The Predicament of Evolution
by George McCready Price  (1870-1963) 
(This was ©1925 by Southern Publishing Assoc.)
 
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Chapter Two - Heredity and Variation

TWO ideas that are very intimately connected with any theory of organic development, are heredity and variation. Heredity is shown in all the various ways in which an animal or a plant is like its parent. Variation is illustrated in the ways in which it is unlike its parents or its ancestors. The two ideas are antagonistic; if variation had full sway there would be no stability of type; if heredity only prevailed there could be no evolution. In Darwin's day very little was known about either of these principles; but this ignorance of the real facts permitted Darwin to assume almost anything he wished regarding variation. Within modern times Mendelism has taught us many exact facts regarding heredity, with the result that, as Edwin Grant Conklin says, "At present it is practically certain that there is no other kind of inheritance than Mendelian.""Heredity and Environment," p. 99. This leaves a very slim chance for variation in the Darwinian sense to affect the offspring, so that, as D. H. Scott says, "it is clear that we know astonishingly little about variation."

Mendelism is the term which embraces pretty much all we know about heredity and variation. Gregor Mendel (1822-1884) did his work during the third quarter of the nineteenth century, working chiefly with the common garden pea (Pisum sativum). Charles Darwin was then living, but neither he nor any one else seemed to give much attention to the queer experiments in breeding which were being so patiently and accurately carried on by the obscure monk of Brunn, Austria. Mendel used to say, "Meine Zeit wird schon kommen," ("My time will yet come"); but he had been dead some sixteen years before the wonderful facts that he had discovered were brought to the attention of the scientific world. Since then these facts and principles have worked a complete revolution in biology.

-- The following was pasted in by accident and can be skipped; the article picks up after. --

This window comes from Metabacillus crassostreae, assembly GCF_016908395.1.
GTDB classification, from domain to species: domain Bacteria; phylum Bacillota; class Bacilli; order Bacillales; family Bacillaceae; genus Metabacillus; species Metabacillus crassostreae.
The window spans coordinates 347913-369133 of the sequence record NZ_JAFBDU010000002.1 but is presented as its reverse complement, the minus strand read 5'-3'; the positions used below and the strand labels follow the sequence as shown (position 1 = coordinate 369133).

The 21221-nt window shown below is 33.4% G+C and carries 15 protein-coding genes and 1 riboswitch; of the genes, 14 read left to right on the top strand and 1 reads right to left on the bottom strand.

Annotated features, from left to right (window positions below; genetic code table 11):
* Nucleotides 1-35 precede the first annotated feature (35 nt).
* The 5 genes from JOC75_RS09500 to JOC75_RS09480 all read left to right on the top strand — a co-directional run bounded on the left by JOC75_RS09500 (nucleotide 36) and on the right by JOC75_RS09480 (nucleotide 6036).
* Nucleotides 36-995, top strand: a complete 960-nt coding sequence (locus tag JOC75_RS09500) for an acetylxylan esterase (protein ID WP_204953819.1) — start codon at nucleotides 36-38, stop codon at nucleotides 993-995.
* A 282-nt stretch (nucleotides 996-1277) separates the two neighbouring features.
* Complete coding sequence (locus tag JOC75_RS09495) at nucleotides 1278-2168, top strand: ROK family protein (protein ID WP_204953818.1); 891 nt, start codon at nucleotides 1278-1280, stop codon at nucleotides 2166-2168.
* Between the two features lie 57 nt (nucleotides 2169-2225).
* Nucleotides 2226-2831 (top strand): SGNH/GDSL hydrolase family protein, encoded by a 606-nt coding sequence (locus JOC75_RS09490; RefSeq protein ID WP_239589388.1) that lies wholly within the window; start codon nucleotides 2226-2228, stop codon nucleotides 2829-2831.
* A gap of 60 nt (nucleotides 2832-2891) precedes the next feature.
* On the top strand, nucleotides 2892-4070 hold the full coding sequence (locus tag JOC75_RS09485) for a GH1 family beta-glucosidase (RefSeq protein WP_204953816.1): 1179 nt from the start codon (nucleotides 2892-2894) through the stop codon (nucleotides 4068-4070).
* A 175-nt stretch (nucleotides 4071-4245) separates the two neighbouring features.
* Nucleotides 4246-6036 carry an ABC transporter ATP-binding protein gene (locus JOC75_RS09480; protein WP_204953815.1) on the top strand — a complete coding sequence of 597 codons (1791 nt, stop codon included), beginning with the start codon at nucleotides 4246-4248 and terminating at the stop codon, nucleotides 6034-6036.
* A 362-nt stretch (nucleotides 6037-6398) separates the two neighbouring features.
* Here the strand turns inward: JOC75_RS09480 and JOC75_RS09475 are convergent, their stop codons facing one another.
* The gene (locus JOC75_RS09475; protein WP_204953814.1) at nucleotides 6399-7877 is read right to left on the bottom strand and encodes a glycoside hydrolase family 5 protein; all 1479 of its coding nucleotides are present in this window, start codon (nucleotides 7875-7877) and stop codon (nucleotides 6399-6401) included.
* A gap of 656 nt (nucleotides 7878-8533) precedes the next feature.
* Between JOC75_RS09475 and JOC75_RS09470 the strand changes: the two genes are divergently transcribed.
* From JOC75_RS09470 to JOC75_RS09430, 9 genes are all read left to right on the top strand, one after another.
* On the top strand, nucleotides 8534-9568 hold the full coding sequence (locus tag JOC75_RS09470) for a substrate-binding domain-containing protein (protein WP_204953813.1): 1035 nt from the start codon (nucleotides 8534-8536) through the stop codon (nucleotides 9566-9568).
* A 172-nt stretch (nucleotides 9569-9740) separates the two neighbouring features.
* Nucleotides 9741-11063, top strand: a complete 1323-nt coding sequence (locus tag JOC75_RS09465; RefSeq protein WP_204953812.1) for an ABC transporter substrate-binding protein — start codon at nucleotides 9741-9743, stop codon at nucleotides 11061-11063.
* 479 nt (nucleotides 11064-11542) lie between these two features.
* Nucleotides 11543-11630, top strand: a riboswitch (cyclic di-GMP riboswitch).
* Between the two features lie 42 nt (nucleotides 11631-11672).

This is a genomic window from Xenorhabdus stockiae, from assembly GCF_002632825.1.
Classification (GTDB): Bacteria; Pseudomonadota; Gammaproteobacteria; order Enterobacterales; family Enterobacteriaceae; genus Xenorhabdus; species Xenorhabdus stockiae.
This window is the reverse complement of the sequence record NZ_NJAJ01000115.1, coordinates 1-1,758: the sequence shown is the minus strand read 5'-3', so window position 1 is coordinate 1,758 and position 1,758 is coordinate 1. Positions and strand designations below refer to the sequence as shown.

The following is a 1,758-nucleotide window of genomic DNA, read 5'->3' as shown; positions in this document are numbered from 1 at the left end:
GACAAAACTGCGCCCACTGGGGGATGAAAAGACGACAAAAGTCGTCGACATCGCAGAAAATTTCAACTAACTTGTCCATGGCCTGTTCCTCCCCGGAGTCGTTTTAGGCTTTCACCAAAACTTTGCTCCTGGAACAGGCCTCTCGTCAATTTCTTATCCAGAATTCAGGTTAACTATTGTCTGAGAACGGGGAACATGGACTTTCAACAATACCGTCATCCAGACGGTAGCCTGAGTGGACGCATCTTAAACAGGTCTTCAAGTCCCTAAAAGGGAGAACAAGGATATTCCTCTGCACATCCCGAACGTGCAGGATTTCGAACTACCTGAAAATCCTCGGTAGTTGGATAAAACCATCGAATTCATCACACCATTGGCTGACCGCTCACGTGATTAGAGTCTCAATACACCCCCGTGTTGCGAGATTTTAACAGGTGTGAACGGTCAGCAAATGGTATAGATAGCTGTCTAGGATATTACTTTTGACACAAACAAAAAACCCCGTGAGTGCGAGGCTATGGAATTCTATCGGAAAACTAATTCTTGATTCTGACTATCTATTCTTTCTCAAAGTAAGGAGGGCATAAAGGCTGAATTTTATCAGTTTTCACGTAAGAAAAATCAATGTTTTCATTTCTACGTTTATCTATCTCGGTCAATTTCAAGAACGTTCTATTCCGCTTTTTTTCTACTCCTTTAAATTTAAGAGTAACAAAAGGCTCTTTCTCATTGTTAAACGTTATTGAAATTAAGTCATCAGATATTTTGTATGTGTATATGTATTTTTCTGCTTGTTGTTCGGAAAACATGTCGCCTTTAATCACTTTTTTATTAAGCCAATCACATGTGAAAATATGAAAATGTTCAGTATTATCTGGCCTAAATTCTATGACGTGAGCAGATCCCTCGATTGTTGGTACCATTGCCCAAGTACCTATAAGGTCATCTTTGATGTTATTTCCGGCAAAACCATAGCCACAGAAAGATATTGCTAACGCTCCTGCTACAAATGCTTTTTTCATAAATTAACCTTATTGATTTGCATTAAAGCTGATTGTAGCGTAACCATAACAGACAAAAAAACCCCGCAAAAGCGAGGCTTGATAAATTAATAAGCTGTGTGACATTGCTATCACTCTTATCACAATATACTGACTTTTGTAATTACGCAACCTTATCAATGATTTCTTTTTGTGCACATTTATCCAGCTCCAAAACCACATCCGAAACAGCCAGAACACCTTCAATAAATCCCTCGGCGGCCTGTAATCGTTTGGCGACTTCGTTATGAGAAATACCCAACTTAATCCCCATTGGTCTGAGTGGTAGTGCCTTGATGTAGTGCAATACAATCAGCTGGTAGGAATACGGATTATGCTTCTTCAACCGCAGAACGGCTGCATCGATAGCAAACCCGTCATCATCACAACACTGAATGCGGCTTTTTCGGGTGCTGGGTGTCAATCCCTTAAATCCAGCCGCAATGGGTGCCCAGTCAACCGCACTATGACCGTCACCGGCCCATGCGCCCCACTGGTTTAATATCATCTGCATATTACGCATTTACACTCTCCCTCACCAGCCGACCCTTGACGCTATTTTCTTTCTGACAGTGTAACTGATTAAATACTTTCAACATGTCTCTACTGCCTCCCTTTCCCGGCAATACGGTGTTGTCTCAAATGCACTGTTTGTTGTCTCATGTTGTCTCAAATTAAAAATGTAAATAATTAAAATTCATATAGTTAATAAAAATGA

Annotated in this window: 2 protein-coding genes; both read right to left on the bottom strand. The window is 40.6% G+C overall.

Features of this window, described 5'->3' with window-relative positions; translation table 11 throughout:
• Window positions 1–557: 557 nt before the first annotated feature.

The Discoveries of Mendel
 

Bateson has told us that: "Had Mendel's work come into the hands of Darwin, it is not too much to say that the history of the development of evolutionary philosophy would have been very different from that which we have witnessed." What the difference would have been, I shall leave the reader to decide after reading the remainder of this chapter.

Mendel differed in his methods from all previous students of heredity in that he concentrated his attention each time upon some one pair of contrasted characters, giving no attention to the other characters which were present. In this way he arrived at the great truth that all the various characters of the organism are separately transmitted in heredity. For example, when he crossed a tall pea with a dwarf, he found that all the first hybrid generation were always talls, with no dwarfs and no intermediates.

Accordingly, he called the tall character dominant, and the dwarf character recessive; and a pair of contrasted characters that act in this way are now called unit characters. The hereditary principle that is back of this behavior, as the cause of the dominance or the recessiveness, is termed a factor; and these factors are now thought to be carried along from one generation to another by the chromosomes of the cell nucleus. But this matter will come up again later.

But when Mendel allowed these hybrid talls to pollinate and produce seeds in the usual way, he found that in the next hybrid generation he always got three talls to one dwarf out of every four. By carrying the experiment further, it was proved that these dwarfs of the second hybrid generation always bred true ever afterwards, proving to be just as purely dwarfs as if they had been bred from a thousand generations of pure dwarf stock.